President Jacob  Zuma
President Jacob Zuma

Deputy President Kgalema Motlanthe speaks at the close ANC International Solidarity Conference at the City Hall.

Picture: Etienne Creux
28.10.2012 Deputy President Kgalema Motlanthe speaks at the close ANC International Solidarity Conference at the City Hall. Picture: Etienne Creux

Marianne Merten, Baldwin Ndaba and Babalo Ndenze

Political Bureau

PRESIDENT Jacob Zuma’s chances of a second term were boosted in the numbers game for the Mangaung leadership battle as ANC provinces finalised their nominations conferences yesterday – but there is no agreement on who should be his deputy.

Drama and logistical nightmares marred the process right on yesterday’s deadline as the Western Cape, Northern Cape, Limpopo and North-West failed to get their nominations conferences under way until late in the afternoon, and the Eastern Cape’s planned two-day conference was reduced to just yesterday.

In the North-West, where police are investigating attempted murder charges after ANC provincial secretary Kabelo Mataboge was shot at in the early hours of yesterday, senior ANC national executive committee (NEC) members had to resolve a stalemate over two rival conference venues.

By late yesterday Zuma had received unanimous backing in the Free State, which will send 324 delegates to Mangaung, while in Mpumalanga he trumped with 427 votes the 17 that went to his deputy, Kgalema Motlanthe.

The Northern Cape vote was expected go Zuma’s way a week after KwaZulu-Natal, the ANC’s largest province with 974 delegates, announced its unanimous choice of Zuma for president.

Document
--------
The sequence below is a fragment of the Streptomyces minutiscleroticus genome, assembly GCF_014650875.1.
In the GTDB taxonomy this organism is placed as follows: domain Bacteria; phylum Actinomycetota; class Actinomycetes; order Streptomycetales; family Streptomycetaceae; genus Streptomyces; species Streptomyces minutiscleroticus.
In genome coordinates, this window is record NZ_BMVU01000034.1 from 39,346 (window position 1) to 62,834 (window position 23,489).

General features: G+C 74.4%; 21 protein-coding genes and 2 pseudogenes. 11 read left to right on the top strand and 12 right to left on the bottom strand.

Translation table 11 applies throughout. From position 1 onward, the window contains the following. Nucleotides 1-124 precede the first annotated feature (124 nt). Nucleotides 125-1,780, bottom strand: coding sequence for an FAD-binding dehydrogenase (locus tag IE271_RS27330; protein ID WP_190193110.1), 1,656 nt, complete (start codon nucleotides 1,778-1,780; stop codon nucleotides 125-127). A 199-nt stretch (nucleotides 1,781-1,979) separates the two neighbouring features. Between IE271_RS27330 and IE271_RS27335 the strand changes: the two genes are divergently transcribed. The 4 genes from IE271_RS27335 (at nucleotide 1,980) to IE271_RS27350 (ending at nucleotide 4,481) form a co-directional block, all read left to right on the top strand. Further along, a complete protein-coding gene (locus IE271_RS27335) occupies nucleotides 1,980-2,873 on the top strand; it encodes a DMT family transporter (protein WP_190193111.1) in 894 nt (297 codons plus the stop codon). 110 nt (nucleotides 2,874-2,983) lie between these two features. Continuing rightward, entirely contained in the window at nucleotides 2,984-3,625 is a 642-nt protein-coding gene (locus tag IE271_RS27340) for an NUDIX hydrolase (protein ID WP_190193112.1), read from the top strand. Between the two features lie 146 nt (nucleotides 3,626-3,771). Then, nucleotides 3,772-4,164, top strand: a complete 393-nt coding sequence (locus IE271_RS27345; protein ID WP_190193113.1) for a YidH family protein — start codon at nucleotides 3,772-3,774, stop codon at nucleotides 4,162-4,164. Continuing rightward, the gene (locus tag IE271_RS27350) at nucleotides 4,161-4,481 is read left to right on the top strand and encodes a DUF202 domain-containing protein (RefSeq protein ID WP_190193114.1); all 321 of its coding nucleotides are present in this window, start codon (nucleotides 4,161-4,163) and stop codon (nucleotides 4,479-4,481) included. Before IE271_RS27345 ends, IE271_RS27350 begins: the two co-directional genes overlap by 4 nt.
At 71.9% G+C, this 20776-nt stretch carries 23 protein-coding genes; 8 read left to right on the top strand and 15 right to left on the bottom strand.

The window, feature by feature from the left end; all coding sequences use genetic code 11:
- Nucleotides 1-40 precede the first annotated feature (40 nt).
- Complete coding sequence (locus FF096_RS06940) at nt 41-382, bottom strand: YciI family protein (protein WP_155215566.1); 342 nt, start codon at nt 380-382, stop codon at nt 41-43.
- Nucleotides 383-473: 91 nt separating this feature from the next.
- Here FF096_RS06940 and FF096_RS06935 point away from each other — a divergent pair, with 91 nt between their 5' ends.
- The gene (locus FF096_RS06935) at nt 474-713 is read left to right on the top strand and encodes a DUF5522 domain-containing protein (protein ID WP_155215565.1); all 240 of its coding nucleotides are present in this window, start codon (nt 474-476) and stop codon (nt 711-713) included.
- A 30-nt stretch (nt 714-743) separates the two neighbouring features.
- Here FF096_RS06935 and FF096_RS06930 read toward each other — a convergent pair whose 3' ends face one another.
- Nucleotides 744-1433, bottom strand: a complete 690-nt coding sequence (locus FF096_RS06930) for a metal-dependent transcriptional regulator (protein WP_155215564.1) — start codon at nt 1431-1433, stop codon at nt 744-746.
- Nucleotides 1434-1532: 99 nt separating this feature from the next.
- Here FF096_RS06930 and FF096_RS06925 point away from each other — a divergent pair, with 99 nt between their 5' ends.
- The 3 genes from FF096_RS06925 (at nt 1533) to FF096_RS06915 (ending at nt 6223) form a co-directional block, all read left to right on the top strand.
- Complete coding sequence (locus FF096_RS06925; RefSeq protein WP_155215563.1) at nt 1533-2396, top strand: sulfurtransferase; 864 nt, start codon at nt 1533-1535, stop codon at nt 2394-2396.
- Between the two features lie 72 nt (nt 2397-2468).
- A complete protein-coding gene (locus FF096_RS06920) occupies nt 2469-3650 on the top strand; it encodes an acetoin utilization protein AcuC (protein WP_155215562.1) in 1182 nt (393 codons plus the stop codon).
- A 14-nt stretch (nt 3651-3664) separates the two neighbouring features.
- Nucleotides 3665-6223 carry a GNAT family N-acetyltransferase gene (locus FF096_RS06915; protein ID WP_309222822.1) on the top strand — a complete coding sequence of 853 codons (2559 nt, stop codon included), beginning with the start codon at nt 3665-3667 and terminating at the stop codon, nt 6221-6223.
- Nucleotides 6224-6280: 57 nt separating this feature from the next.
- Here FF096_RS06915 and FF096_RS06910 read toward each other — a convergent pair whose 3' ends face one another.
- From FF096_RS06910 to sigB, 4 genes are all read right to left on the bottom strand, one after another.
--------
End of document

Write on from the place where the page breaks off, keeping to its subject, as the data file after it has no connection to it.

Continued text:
The Kimberly venue yesterday evening was dominated by “Phinda JZ [Return Jacob Zuma]” T-shirts, while provincial ANC chairman John Block greeted delegates with a “Viva, President Jacob Zuma! Viva!”

That means Zuma could already have 1 991 votes pencilled in, including the 45 votes each from the ANC women’s and veterans’ leagues, leaving him just 260 votes short of a winning margin for Mangaung.

These votes could easily come partly from the pro-second term provincial executives of KwaZulu-Natal, Mpuma-langa, Free State, Eastern Cape and Northern Cape, which, with 20 votes each, would contribute 80.

Zuma is also expected to pick up 173 votes from branches in Gauteng, even though its provincial nominations conference came out for Motlanthe yesterday, and from the Eastern Cape, where both Zuma and Motlanthe were nominated for president as voting got under way yesterday evening. Motlanthe has also been nominated as deputy president, alongside businessman Cyril Ramaphosa and Human Settlements Minister Tokyo Sexwale.

At around 6.30pm yesterday, the Eastern Cape nominations conference at Fort Hare University in Alice agreed to allow additional delegates from certain regions, a highly unusual act for such a conference.

It was not clear whether this was an attempt to counter the OR Tambo region’s pronouncement in favour of Motlanthe as president made earlier this week.